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Nosocomial infection

Nosocomial infection






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    Nosocomial infection Nosocomial infection Document Transcript

    • Nosocomial infection Nosocomial infection Classification and external resources Contaminated surfaces increase cross-transmission ICD-10 Y95 Look up nosocomial in Wiktionary, the free dictionary.A nosocomial infection (nos-oh-koh-mi-al), also known as a hospital-acquired infection orHAI, is an infection whose development is favoured by a hospital environment, such as oneacquired by a patient during a hospital visit or one developing among hospital staff. Suchinfections include fungal and bacterial infections and are aggravated by the reduced resistanceof individual patients.[1]In the United States, the Centers for Disease Control and Prevention estimate that roughly 1.7million hospital-associated infections, from all types of microorganisms, including bacteria,combined, cause or contribute to 99,000 deaths each year.[2] In Europe, where hospitalsurveys have been conducted, the category of Gram-negative infections are estimated toaccount for two-thirds of the 25,000 deaths each year. Nosocomial infections can cause severepneumonia and infections of the urinary tract, bloodstream and other parts of the body. Manytypes are difficult to attack with antibiotics, and antibiotic resistance is spreading to Gram-negative bacteria that can infect people outside the hospital.[2]Known nosocomial infections Ventilator associated pneumonia (VAP) Staphylococcus aureus Methicillin resistant Staphylococcus aureus (MRSA)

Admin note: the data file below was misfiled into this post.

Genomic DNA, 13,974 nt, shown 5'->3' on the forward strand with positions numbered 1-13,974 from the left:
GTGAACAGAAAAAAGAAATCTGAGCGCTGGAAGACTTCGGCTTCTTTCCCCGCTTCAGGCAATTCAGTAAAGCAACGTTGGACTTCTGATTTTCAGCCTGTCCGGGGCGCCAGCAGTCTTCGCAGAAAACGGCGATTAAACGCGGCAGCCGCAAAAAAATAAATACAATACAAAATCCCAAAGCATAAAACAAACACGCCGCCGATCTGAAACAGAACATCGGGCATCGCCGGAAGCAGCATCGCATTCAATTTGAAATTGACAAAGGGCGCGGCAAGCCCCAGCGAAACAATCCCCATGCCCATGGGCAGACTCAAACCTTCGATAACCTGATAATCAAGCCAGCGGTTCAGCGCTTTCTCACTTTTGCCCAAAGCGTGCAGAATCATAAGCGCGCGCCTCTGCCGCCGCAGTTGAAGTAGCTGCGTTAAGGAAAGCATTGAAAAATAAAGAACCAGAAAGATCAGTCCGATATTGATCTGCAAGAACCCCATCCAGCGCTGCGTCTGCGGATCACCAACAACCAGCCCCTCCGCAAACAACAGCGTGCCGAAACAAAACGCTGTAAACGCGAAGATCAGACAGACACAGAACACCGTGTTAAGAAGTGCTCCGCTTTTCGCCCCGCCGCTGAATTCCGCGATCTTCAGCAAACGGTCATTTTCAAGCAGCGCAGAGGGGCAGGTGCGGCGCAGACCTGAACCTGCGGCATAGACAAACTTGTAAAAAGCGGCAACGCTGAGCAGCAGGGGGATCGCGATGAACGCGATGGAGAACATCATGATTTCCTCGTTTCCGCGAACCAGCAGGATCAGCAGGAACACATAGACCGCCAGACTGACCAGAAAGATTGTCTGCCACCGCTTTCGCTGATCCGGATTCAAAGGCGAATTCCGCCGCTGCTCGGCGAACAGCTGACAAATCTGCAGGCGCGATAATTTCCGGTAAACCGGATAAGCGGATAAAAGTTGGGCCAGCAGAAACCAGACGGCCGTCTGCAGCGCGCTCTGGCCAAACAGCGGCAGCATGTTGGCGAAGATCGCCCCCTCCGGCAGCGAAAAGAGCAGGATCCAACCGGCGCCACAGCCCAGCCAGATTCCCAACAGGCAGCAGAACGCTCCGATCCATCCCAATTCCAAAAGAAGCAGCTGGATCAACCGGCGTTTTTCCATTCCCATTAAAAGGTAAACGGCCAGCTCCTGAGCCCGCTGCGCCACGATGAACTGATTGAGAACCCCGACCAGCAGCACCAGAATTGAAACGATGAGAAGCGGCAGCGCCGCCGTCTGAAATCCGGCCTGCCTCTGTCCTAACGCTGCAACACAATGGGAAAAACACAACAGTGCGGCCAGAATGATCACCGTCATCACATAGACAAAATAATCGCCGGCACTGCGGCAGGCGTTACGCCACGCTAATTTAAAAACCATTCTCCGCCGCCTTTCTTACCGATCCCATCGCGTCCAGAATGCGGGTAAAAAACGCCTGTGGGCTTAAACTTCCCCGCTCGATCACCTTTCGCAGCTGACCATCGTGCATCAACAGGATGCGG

• Candida albicans Pseudomonas aeruginosa Acinetobacter baumannii Stenotrophomonas maltophilia Clostridium difficile Tuberculosis Urinary tract infection Hospital-acquired pneumonia (HAP) Gastroenteritis Vancomycin-resistant Enterococcus (VRE) Legionnaires diseaseEpidemiology This paragraph needs additional citations for verification. Please help improve this article by adding citations to reliable sources. Unsourced material may be challenged and removed. (January 2012)Nosocomial infections are commonly transmitted when hospital officials become complacentand personnel do not practice correct hygiene regularly. Also, increased use of outpatienttreatment means that people who are hospitalized are more ill[clarification needed] and have moreweakened immune systems[clarification needed] than may have been true in the past. Moreover,some medical procedures bypass the bodys natural protective barriers. Since medical staffmove from patient to patient, the staff themselves serve as a means for spreading pathogens.Essentially, the staff act as vectors.Categories and treatmentAmong the categories of bacteria most known to infect patients are the category MRSA,Gram-positive bacteria and Helicobacter, which is Gram-negative. While there are antibioticdrugs that can treat diseases caused by Gram-positive MRSA, there are currently feweffective drugs for Acinetobacter. However, Acinetobacter germs are evolving and becomingimmune to existing antibiotics. "In many respects it‟s far worse than MRSA," said a specialistat Case Western Reserve University.[2]Another growing disease, especially prevalent in New York City hospitals, is the drug-resistant Gram-negative germ, Klebsiella pneumoniae. An estimated more than 20 percent ofthe Klebsiella infections in Brooklyn hospitals "are now resistant to virtually all modernantibiotics. And those supergerms are now spreading worldwide."[2]The bacteria, classified as Gram-negative because of their reaction to the Gram stain test, cancause severe pneumonia and infections of the urinary tract, bloodstream, and other parts of thebody. Their cell structures make them more difficult to attack with antibiotics than Gram-positive organisms like MRSA. In some cases, antibiotic resistance is spreading to Gram-negative bacteria that can infect people outside the hospital. "For Gram-positives we needbetter drugs; for Gram-negatives we need any drugs," said Dr. Brad Spellberg, an infectious-disease specialist at Harbor-UCLA Medical Center, and the author of Rising Plague, a bookabout drug-resistant pathogens.[2]